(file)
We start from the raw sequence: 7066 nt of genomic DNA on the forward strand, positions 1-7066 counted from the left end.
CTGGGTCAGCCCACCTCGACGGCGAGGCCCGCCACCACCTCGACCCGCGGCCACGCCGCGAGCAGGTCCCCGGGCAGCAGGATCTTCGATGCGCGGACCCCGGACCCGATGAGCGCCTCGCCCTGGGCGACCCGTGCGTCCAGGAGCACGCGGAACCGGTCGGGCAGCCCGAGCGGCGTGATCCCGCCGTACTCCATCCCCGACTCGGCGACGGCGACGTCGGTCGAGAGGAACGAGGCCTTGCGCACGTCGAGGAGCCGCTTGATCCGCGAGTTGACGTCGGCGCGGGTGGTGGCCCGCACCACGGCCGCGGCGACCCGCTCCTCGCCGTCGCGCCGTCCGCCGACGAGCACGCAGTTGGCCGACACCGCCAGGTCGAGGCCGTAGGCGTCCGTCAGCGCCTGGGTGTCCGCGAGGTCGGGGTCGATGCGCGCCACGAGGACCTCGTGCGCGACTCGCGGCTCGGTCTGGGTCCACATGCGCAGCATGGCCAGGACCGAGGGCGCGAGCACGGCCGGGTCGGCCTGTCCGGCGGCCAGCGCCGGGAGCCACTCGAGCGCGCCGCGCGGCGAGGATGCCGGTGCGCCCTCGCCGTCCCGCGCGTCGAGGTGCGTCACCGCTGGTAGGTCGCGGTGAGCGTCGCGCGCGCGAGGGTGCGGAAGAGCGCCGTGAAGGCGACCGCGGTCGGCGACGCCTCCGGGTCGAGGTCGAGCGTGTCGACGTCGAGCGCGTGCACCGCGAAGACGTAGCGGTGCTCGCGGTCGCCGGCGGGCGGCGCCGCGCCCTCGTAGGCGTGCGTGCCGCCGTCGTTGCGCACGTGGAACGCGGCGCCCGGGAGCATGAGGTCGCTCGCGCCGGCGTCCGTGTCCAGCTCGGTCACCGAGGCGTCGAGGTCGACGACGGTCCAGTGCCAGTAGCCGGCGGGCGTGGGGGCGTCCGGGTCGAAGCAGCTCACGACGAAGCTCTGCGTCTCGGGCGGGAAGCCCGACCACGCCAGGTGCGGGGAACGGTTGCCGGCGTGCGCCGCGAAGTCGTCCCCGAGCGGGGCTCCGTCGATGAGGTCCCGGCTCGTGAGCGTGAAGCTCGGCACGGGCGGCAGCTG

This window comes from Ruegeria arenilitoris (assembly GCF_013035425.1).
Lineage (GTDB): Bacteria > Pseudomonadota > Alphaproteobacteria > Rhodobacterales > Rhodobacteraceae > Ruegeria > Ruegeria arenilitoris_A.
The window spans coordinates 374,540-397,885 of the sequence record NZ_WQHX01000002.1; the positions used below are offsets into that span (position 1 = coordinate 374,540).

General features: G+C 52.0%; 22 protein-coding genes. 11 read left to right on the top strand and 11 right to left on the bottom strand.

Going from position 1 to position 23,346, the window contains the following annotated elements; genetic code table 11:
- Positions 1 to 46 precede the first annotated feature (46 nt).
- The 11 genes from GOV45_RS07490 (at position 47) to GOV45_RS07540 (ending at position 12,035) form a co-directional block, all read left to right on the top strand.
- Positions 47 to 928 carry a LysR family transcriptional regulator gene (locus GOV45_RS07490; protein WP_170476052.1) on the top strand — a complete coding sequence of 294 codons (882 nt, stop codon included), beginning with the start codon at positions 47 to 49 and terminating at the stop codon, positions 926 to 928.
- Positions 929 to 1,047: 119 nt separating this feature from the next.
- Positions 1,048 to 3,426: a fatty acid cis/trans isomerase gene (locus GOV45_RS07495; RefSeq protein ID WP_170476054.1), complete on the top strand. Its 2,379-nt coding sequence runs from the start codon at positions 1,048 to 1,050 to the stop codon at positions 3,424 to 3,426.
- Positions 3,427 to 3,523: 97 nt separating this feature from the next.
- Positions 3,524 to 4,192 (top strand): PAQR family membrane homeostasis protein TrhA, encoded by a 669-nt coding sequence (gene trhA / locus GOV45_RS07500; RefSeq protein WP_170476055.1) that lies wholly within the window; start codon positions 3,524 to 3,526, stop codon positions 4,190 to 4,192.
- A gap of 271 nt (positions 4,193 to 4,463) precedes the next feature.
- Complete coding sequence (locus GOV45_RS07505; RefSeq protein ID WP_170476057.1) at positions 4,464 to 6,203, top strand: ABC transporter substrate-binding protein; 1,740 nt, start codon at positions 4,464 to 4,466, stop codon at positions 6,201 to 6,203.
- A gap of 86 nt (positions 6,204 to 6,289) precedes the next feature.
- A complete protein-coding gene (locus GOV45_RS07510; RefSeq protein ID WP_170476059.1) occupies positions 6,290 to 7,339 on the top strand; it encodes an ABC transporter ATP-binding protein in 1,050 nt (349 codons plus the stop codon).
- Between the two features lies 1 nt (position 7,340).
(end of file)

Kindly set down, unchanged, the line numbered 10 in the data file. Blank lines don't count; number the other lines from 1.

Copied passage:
- Positions 47 to 928 carry a LysR family transcriptional regulator gene (locus GOV45_RS07490; protein WP_170476052.1) on the top strand — a complete coding sequence of 294 codons (882 nt, stop codon included), beginning with the start codon at positions 47 to 49 and terminating at the stop codon, positions 926 to 928.